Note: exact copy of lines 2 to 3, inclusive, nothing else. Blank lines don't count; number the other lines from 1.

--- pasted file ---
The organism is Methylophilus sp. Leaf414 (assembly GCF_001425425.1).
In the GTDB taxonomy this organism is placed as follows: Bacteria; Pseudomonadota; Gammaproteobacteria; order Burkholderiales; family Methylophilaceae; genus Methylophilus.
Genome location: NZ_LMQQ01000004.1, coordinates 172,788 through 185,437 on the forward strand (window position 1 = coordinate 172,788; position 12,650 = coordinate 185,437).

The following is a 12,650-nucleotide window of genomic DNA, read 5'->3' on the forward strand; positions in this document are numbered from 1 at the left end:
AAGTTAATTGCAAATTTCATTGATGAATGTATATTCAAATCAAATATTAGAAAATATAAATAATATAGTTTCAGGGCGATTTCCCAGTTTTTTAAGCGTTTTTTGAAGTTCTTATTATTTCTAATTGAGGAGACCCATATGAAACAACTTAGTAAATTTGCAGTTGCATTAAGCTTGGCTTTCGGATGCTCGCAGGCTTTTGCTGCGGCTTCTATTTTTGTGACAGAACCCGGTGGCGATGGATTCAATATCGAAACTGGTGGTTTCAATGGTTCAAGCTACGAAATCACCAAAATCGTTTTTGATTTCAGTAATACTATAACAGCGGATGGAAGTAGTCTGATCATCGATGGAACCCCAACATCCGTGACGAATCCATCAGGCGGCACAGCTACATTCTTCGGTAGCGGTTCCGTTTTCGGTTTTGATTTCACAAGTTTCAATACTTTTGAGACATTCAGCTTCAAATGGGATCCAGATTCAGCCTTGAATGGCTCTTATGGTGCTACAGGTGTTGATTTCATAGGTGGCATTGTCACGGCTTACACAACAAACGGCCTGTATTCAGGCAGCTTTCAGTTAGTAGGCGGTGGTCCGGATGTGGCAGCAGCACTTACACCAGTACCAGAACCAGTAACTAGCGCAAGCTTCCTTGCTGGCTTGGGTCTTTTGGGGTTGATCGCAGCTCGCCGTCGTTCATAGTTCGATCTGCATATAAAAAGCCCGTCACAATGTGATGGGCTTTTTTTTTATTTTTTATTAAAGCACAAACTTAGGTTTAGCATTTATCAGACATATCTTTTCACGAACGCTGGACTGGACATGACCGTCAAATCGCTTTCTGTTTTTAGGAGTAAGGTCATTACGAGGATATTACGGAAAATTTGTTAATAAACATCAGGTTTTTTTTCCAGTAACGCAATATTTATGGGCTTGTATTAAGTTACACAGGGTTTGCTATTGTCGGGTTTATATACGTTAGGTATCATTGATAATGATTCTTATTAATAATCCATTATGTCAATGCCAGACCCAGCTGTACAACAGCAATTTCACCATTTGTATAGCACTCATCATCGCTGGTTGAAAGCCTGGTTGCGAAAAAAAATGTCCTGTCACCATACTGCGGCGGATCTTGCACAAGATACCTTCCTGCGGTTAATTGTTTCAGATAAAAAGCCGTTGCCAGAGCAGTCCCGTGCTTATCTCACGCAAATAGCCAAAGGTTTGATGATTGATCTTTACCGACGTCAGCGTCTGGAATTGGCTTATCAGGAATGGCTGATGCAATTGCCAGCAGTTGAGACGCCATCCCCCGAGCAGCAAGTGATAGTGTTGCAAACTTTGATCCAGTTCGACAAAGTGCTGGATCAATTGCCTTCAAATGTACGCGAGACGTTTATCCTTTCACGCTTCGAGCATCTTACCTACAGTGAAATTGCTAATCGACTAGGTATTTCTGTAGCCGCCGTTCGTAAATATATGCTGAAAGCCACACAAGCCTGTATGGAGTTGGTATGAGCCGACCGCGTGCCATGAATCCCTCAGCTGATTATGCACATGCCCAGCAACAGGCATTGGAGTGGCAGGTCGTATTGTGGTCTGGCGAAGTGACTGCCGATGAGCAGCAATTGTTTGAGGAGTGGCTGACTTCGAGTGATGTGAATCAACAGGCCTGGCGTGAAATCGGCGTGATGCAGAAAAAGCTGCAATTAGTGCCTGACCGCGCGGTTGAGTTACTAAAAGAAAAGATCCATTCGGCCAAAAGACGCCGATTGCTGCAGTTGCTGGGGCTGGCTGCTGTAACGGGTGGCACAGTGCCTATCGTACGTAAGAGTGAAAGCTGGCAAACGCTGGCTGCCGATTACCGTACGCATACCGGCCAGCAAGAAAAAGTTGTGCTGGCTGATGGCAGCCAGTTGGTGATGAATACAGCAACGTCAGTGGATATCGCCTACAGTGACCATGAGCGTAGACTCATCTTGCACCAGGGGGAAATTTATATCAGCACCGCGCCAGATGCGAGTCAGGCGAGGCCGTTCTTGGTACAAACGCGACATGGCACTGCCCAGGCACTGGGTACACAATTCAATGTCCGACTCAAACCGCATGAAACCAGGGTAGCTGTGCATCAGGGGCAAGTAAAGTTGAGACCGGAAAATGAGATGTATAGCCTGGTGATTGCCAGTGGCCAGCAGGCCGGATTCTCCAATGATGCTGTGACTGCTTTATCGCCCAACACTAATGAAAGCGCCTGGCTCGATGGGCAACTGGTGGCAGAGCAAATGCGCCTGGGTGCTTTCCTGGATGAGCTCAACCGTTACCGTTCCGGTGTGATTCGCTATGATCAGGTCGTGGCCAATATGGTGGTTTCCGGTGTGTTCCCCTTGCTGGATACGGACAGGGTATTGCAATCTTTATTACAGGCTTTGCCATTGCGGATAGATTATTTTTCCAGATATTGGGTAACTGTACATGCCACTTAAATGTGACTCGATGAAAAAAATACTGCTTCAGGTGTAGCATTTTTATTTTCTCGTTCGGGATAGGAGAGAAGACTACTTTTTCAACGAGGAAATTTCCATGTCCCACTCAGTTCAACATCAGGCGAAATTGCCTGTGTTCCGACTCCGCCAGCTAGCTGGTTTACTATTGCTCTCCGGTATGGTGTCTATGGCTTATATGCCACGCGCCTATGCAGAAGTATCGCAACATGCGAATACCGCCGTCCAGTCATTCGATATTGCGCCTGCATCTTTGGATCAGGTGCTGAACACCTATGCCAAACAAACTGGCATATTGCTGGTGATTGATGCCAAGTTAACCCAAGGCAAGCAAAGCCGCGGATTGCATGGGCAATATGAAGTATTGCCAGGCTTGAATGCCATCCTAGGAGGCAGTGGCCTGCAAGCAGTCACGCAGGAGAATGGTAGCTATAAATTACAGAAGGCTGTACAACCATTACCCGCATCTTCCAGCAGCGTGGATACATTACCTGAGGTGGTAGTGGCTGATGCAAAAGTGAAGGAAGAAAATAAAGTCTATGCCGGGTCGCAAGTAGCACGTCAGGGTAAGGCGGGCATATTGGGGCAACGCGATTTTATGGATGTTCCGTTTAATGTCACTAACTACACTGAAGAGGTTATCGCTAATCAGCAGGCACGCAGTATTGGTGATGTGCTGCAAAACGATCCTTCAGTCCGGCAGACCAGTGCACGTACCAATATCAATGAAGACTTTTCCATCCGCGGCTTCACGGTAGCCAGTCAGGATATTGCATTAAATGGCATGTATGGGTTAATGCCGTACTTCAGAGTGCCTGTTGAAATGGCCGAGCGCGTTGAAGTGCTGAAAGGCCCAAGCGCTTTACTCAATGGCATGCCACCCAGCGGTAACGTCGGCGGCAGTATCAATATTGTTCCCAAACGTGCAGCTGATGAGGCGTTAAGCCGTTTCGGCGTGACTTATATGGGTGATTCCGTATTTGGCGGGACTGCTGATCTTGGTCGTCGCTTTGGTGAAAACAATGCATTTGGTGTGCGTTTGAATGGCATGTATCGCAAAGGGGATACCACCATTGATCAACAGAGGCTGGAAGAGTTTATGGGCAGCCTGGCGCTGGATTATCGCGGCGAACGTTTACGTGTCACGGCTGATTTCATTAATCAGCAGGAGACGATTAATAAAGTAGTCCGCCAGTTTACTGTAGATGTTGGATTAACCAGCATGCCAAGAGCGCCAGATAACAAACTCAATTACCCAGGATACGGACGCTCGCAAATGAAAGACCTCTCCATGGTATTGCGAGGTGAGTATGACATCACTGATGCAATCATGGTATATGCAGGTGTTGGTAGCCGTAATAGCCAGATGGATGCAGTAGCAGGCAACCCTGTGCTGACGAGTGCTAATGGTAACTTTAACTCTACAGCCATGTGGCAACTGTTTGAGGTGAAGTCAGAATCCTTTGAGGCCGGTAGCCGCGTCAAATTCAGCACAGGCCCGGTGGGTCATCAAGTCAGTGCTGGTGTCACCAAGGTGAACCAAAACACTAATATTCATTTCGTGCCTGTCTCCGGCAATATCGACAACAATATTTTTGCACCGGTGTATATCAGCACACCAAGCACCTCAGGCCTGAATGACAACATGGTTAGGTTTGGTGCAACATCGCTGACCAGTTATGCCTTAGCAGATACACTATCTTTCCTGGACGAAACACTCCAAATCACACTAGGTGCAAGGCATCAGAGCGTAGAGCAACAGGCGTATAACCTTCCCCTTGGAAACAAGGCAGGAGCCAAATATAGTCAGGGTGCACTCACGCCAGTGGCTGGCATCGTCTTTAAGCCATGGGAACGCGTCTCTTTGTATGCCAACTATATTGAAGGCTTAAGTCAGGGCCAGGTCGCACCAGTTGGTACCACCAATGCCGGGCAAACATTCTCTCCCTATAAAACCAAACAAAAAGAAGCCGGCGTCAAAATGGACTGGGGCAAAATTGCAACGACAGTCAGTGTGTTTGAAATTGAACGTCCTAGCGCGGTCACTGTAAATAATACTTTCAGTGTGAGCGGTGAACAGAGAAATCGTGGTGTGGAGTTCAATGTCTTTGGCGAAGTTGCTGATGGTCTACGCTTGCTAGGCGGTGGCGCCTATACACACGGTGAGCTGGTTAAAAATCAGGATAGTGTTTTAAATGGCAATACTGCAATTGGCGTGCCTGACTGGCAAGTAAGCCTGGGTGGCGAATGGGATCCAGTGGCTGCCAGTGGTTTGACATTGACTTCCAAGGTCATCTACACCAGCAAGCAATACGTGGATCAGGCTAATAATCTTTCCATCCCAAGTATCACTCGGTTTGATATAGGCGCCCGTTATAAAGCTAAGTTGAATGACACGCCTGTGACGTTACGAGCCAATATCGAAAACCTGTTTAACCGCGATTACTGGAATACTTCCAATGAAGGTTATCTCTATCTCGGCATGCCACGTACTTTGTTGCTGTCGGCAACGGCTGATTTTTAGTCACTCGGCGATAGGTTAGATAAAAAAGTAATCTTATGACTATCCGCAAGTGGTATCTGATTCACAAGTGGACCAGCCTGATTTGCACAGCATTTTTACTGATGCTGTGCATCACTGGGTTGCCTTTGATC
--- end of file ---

In the GTDB taxonomy this organism is placed as follows: Bacteria; Pseudomonadota; Gammaproteobacteria; order Burkholderiales; family Methylophilaceae; genus Methylophilus.
Genome location: NZ_LMQQ01000004.1, coordinates 172,788 through 185,437 on the forward strand (window position 1 = coordinate 172,788; position 12,650 = coordinate 185,437).